Nearly 15 percent of the tobacco consumed in Australia is smuggled in illegally. With cigarette prices on the rise, it's big business.
When Treasurer Scott Morrison announced in May's Budget that Australians are set to pay $45 for a packet of cigarettes by September 2020, Aussie smokers were outraged. Meat pies were dropped in shock, VBs tossed in anger. A collective howl swept through the nation's smokers, like wolves on heat their cries echoed through the night: You can't farken do that to our daaarts, fuck ya.
Though do that to their darts the government did. As of September 1, 2016 the tobacco tax is set to increase again. Next month's surge is expected to raise ciggie prices by between $1.30 to $3.35 per pack, depending on size. Then between 2017 and 2020 there will likely be a steady tax rise of 12.5 percent each year.
Some have argued the rise in cigarette prices will lead to more people quitting. Others contend the price hike will add strength to an already booming tobacco black market and lead to an increase in tobacco related criminal activities.
Despite some successful efforts by law enforcement to stop the flow of illicit tobacco into the country, it is still being smuggled in and sold relatively freely across Australia.
One buyer is 60-year-old Melbourne man "Guido," a pack-a-day smoker and regular purchaser of illegally imported cigarettes. On the condition of anonymity, he agreed to let me tag along while he did his thing.
As Guido drives me to his vendor of choice, I ask him why he turned to buying black market cigarettes. "Cigarettes were becoming too dear," he explains. "I have no intention of stopping smoking, so you find the alternative—and you find that alternative very easily," he adds, as we pull up in front of a string of small residential shops in Melbourne's outer suburbs.
Guido is definitely not the only one buying his cigs under the table. Around 14 percent of the total tobacco consumed in Australia is black market, in total about 2.4 million kilograms per year smuggled in from overseas. That means the government is left with a $1.4 billion-sized hole—lost revenue from untaxed product.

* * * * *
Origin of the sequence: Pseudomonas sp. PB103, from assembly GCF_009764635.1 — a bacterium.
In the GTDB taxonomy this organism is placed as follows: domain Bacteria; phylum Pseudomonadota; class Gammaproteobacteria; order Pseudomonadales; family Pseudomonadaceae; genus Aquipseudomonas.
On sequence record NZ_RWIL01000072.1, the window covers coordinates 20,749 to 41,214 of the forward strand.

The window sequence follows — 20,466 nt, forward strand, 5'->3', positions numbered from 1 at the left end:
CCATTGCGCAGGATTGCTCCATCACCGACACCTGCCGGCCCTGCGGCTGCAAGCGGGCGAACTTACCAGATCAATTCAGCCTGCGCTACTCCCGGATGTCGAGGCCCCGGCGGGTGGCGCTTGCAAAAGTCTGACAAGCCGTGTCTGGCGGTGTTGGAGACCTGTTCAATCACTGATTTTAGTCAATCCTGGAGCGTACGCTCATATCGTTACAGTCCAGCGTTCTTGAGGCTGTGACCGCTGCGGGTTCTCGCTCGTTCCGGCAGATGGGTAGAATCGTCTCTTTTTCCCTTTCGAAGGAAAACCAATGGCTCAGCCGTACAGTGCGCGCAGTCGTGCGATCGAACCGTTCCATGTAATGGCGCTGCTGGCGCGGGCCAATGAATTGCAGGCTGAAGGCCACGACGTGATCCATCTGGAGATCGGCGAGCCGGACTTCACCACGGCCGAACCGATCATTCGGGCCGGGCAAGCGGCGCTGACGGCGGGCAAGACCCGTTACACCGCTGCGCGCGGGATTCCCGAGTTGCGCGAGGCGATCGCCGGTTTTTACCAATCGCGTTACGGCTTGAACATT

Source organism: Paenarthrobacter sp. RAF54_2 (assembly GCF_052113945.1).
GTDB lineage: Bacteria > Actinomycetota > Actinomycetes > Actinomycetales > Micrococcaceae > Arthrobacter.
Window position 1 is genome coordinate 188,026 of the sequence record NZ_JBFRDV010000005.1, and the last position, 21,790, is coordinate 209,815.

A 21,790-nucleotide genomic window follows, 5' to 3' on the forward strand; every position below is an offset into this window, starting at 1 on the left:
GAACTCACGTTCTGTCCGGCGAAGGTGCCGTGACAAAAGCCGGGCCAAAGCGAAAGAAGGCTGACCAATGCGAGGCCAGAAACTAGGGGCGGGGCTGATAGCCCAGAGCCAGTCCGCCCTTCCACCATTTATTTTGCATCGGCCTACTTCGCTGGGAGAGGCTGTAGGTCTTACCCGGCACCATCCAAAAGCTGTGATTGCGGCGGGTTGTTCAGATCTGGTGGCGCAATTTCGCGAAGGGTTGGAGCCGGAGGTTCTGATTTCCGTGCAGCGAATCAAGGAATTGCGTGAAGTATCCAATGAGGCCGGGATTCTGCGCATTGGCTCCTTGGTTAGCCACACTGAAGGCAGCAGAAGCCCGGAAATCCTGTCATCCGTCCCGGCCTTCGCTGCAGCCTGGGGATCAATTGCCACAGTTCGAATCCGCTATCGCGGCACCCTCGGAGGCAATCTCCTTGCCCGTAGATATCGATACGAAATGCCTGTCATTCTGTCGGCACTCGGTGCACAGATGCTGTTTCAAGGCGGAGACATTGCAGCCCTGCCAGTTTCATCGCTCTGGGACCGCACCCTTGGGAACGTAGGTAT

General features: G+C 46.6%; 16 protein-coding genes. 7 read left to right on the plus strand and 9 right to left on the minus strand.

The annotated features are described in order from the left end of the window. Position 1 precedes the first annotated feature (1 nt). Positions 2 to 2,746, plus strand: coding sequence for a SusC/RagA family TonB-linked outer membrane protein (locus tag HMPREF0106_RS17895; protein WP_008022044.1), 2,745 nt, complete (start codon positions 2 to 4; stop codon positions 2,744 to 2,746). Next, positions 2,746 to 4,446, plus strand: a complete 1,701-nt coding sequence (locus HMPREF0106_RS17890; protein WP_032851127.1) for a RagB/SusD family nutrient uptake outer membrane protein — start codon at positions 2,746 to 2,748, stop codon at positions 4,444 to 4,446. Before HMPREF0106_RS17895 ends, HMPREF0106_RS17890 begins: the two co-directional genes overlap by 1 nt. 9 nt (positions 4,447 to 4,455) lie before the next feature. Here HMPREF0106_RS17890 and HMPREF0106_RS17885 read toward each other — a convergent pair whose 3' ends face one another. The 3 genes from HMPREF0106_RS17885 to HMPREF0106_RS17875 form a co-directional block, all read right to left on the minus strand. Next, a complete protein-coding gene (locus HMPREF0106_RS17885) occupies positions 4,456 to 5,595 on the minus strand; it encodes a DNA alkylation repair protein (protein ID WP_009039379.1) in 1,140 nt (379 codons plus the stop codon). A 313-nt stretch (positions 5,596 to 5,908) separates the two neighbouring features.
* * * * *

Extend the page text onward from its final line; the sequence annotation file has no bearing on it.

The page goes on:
I follow Guido into the store, and watch the simple process both he and the shop owner have definitely played out many times before. Guido walks in and makes small talk with the old Chinese man at the counter. The Chinese man reaches down behind the counter and pulls out a carton of smokes smuggled from China. Guido pays, and then the small talk continues for a few more minutes until Guido leaves. Same time, same place, next week.
As we leave I ask the owner how business is going. I'm curious whether he's encountered any attention from the cops. "This is the best time to be in business," he says. "I've been doing this for a long time and I have my regulars but lately every day new people come. Of course, I'm careful. I'm a good judge of people, I can smell a fish when one walks in."
Over the next two years this might get trickier as the Australian Border Force has dedicated $7.7 million to fight unlawful importation of tobacco products. With cigarette prices set to rise steadily, the Australian government anticipates a spike in illegal tobacco smuggling from overseas is coming.
After leaving the store Guido invites me for a beer and we chat about his life. He says he's never committed a crime in his life, he's been smoking since he was a teenager. I ask him if having to buy illegal tobacco makes him feel like a criminal.
"No, I consider myself smart," he says confidently. "I can buy two packets for the price of one, why wouldn't I? The government asked for this. These penguins in their suits keep raising the prices until people have no choice but to find alternatives and now the illegal cigarette trade has reached a point where it can't be stopped."
We step outside and Guido offers me a forbidden smoke. I light it up and ask him if he sees any way to fix this booming black market. "Just think about how much money the government is losing every day. You sit in front of any of these shops and watch all the people that walk out holding those black plastic bags full of illegal smokes," he says, taking a drag. "That's money the government isn't getting. Instead it's going toward illegal gang activities. And it's only going to get worse."
He's right. Although illicit tobacco might seem like a pretty weak issue, it's a huge money-maker for organised crime. Profits often go towards the smuggling harder drugs and funding other illegal activities.
Faced with being cut off from their money maker, it seems crime syndicates are hitting back. Just a few days ago it was revealed an Australian tobacco executive was bashed and stabbed in an attempted kidnap in Sydney back in June. It's believed the man, a manager of tobacco giant British American Tobacco, was assisting police in their investigations into black market tobacco.
"This has been happening with marijuana, slightly different circumstances but the story is more or less the same; how many years has marijuana been around? Since man has existed," Guido says.
"You make it illegal and people will still smoke it... I'm not a politician but I would immediately drop cigarettes to $12–$13 and you stop illegal trade just like that. You don't need a university degree to figure that out."
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